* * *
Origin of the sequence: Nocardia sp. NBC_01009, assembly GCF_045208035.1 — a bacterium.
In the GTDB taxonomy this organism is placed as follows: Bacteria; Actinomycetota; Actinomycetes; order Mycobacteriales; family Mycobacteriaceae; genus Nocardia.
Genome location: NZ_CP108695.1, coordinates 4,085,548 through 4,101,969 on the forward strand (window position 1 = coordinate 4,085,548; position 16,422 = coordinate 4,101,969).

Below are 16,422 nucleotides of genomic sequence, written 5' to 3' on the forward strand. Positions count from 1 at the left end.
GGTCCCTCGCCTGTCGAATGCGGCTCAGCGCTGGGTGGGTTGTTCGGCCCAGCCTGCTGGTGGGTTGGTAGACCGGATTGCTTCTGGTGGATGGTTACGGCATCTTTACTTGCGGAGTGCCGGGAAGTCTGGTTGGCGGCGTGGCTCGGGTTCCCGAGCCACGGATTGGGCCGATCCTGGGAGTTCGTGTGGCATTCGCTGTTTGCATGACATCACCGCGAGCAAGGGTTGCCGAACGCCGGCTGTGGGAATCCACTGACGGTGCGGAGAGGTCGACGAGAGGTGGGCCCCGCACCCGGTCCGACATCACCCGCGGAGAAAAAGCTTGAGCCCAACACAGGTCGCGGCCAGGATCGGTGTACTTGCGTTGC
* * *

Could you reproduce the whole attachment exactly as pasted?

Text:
Origin of the sequence: Nocardia sp. NBC_01009, assembly GCF_045208035.1 — a bacterium.
In the GTDB taxonomy this organism is placed as follows: Bacteria; Actinomycetota; Actinomycetes; order Mycobacteriales; family Mycobacteriaceae; genus Nocardia.
Genome location: NZ_CP108695.1, coordinates 4,085,548 through 4,101,969 on the forward strand (window position 1 = coordinate 4,085,548; position 16,422 = coordinate 4,101,969).

Below are 16,422 nucleotides of genomic sequence, written 5' to 3' on the forward strand. Positions count from 1 at the left end.
GGTCCCTCGCCTGTCGAATGCGGCTCAGCGCTGGGTGGGTTGTTCGGCCCAGCCTGCTGGTGGGTTGGTAGACCGGATTGCTTCTGGTGGATGGTTACGGCATCTTTACTTGCGGAGTGCCGGGAAGTCTGGTTGGCGGCGTGGCTCGGGTTCCCGAGCCACGGATTGGGCCGATCCTGGGAGTTCGTGTGGCATTCGCTGTTTGCATGACATCACCGCGAGCAAGGGTTGCCGAACGCCGGCTGTGGGAATCCACTGACGGTGCGGAGAGGTCGACGAGAGGTGGGCCCCGCACCCGGTCCGACATCACCCGCGGAGAAAAAGCTTGAGCCCAACACAGGTCGCGGCCAGGATCGGTGTACTTGCGTTGC